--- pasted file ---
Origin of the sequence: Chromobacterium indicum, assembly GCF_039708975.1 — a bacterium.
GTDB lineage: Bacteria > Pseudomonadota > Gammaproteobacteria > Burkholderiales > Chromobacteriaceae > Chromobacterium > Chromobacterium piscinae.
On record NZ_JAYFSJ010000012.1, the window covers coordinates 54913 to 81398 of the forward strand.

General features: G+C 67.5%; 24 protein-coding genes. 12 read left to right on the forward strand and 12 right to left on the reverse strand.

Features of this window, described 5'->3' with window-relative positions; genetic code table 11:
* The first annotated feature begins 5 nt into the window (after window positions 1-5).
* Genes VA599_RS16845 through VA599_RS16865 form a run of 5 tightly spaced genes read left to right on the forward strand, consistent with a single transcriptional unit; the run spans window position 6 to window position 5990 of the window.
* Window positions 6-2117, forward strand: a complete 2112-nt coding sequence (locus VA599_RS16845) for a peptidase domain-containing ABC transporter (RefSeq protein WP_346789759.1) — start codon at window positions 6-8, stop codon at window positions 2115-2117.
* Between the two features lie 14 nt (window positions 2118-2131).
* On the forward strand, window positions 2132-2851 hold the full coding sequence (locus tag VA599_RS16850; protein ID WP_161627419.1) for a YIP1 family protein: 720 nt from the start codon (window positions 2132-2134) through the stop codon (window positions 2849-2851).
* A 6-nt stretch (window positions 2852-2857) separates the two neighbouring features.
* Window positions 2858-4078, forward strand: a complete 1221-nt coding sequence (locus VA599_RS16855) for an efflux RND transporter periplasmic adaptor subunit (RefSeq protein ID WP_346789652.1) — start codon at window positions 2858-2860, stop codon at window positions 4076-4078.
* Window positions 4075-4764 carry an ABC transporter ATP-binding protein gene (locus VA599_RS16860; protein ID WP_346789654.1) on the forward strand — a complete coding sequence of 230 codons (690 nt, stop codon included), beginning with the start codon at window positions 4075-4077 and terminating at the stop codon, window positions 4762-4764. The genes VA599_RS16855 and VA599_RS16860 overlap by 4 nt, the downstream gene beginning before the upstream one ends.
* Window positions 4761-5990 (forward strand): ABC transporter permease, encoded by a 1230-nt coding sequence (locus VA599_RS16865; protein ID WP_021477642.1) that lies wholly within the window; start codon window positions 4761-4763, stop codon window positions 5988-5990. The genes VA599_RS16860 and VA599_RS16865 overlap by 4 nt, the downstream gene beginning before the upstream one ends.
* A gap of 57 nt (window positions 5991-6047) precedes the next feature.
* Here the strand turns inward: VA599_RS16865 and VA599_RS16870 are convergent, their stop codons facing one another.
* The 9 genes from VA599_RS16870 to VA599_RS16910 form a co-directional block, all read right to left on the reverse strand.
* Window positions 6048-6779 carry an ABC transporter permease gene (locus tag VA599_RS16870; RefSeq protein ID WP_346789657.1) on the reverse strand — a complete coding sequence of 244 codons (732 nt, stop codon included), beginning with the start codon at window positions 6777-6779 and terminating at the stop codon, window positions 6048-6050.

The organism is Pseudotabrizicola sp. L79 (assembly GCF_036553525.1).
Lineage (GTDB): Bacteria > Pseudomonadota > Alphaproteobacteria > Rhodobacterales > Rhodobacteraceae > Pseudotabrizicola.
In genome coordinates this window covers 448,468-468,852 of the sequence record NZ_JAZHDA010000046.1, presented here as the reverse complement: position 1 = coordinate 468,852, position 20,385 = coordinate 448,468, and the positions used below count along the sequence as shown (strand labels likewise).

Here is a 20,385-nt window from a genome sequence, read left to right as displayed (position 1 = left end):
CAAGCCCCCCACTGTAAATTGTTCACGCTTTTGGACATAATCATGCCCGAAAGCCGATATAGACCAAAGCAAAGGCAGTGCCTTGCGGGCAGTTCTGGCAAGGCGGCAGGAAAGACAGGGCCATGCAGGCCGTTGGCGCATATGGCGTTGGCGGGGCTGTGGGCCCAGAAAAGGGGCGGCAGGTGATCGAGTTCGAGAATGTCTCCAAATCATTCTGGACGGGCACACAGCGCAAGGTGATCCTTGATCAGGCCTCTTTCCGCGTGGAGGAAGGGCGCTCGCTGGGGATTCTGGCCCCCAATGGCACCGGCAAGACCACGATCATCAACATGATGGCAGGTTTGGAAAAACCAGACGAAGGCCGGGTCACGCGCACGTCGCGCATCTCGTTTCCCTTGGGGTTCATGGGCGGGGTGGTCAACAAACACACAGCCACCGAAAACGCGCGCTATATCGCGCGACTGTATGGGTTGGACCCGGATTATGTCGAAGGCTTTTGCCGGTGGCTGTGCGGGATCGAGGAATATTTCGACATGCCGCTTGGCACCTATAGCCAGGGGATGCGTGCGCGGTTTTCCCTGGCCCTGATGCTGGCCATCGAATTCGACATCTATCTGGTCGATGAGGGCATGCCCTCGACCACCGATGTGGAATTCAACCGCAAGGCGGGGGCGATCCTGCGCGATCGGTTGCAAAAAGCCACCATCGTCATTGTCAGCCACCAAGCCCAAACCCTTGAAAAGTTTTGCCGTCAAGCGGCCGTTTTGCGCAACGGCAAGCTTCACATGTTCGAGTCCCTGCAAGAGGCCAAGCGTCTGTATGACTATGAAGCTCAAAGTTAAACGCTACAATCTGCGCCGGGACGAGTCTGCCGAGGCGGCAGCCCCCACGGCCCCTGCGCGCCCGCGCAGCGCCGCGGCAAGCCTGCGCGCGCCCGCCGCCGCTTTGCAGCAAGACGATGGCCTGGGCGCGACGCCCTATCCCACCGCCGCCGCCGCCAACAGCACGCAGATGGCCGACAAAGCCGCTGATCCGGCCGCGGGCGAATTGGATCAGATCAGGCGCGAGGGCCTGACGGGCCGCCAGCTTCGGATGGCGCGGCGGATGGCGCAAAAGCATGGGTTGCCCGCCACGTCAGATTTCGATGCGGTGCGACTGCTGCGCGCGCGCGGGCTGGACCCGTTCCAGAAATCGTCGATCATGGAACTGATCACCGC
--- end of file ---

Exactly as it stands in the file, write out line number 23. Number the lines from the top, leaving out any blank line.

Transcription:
CAAGCCCCCCACTGTAAATTGTTCACGCTTTTGGACATAATCATGCCCGAAAGCCGATATAGACCAAAGCAAAGGCAGTGCCTTGCGGGCAGTTCTGGCAAGGCGGCAGGAAAGACAGGGCCATGCAGGCCGTTGGCGCATATGGCGTTGGCGGGGCTGTGGGCCCAGAAAAGGGGCGGCAGGTGATCGAGTTCGAGAATGTCTCCAAATCATTCTGGACGGGCACACAGCGCAAGGTGATCCTTGATCAGGCCTCTTTCCGCGTGGAGGAAGGGCGCTCGCTGGGGATTCTGGCCCCCAATGGCACCGGCAAGACCACGATCATCAACATGATGGCAGGTTTGGAAAAACCAGACGAAGGCCGGGTCACGCGCACGTCGCGCATCTCGTTTCCCTTGGGGTTCATGGGCGGGGTGGTCAACAAACACACAGCCACCGAAAACGCGCGCTATATCGCGCGACTGTATGGGTTGGACCCGGATTATGTCGAAGGCTTTTGCCGGTGGCTGTGCGGGATCGAGGAATATTTCGACATGCCGCTTGGCACCTATAGCCAGGGGATGCGTGCGCGGTTTTCCCTGGCCCTGATGCTGGCCATCGAATTCGACATCTATCTGGTCGATGAGGGCATGCCCTCGACCACCGATGTGGAATTCAACCGCAAGGCGGGGGCGATCCTGCGCGATCGGTTGCAAAAAGCCACCATCGTCATTGTCAGCCACCAAGCCCAAACCCTTGAAAAGTTTTGCCGTCAAGCGGCCGTTTTGCGCAACGGCAAGCTTCACATGTTCGAGTCCCTGCAAGAGGCCAAGCGTCTGTATGACTATGAAGCTCAAAGTTAAACGCTACAATCTGCGCCGGGACGAGTCTGCCGAGGCGGCAGCCCCCACGGCCCCTGCGCGCCCGCGCAGCGCCGCGGCAAGCCTGCGCGCGCCCGCCGCCGCTTTGCAGCAAGACGATGGCCTGGGCGCGACGCCCTATCCCACCGCCGCCGCCGCCAACAGCACGCAGATGGCCGACAAAGCCGCTGATCCGGCCGCGGGCGAATTGGATCAGATCAGGCGCGAGGGCCTGACGGGCCGCCAGCTTCGGATGGCGCGGCGGATGGCGCAAAAGCATGGGTTGCCCGCCACGTCAGATTTCGATGCGGTGCGACTGCTGCGCGCGCGCGGGCTGGACCCGTTCCAGAAATCGTCGATCATGGAACTGATCACCGC